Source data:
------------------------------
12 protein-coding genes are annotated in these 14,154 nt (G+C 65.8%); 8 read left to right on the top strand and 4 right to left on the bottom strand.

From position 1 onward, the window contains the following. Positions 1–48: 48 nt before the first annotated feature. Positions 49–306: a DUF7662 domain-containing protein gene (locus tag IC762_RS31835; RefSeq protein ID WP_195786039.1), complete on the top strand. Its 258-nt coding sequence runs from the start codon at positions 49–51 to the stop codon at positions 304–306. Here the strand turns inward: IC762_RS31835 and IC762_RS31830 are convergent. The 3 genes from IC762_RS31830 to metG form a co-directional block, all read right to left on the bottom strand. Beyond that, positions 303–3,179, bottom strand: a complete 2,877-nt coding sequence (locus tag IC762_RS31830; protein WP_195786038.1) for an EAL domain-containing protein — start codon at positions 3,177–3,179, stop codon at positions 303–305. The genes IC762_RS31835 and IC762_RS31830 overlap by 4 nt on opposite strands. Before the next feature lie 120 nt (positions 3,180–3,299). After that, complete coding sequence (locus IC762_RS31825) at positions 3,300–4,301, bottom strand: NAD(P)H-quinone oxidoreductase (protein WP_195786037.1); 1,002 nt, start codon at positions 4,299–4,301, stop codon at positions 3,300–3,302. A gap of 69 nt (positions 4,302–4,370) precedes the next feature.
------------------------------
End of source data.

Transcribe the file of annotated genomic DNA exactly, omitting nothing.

12 protein-coding genes are annotated in these 14,154 nt (G+C 65.8%); 8 read left to right on the top strand and 4 right to left on the bottom strand.

From position 1 onward, the window contains the following. Positions 1–48: 48 nt before the first annotated feature. Positions 49–306: a DUF7662 domain-containing protein gene (locus tag IC762_RS31835; RefSeq protein ID WP_195786039.1), complete on the top strand. Its 258-nt coding sequence runs from the start codon at positions 49–51 to the stop codon at positions 304–306. Here the strand turns inward: IC762_RS31835 and IC762_RS31830 are convergent. The 3 genes from IC762_RS31830 to metG form a co-directional block, all read right to left on the bottom strand. Beyond that, positions 303–3,179, bottom strand: a complete 2,877-nt coding sequence (locus tag IC762_RS31830; protein WP_195786038.1) for an EAL domain-containing protein — start codon at positions 3,177–3,179, stop codon at positions 303–305. The genes IC762_RS31835 and IC762_RS31830 overlap by 4 nt on opposite strands. Before the next feature lie 120 nt (positions 3,180–3,299). After that, complete coding sequence (locus IC762_RS31825) at positions 3,300–4,301, bottom strand: NAD(P)H-quinone oxidoreductase (protein WP_195786037.1); 1,002 nt, start codon at positions 4,299–4,301, stop codon at positions 3,300–3,302. A gap of 69 nt (positions 4,302–4,370) precedes the next feature.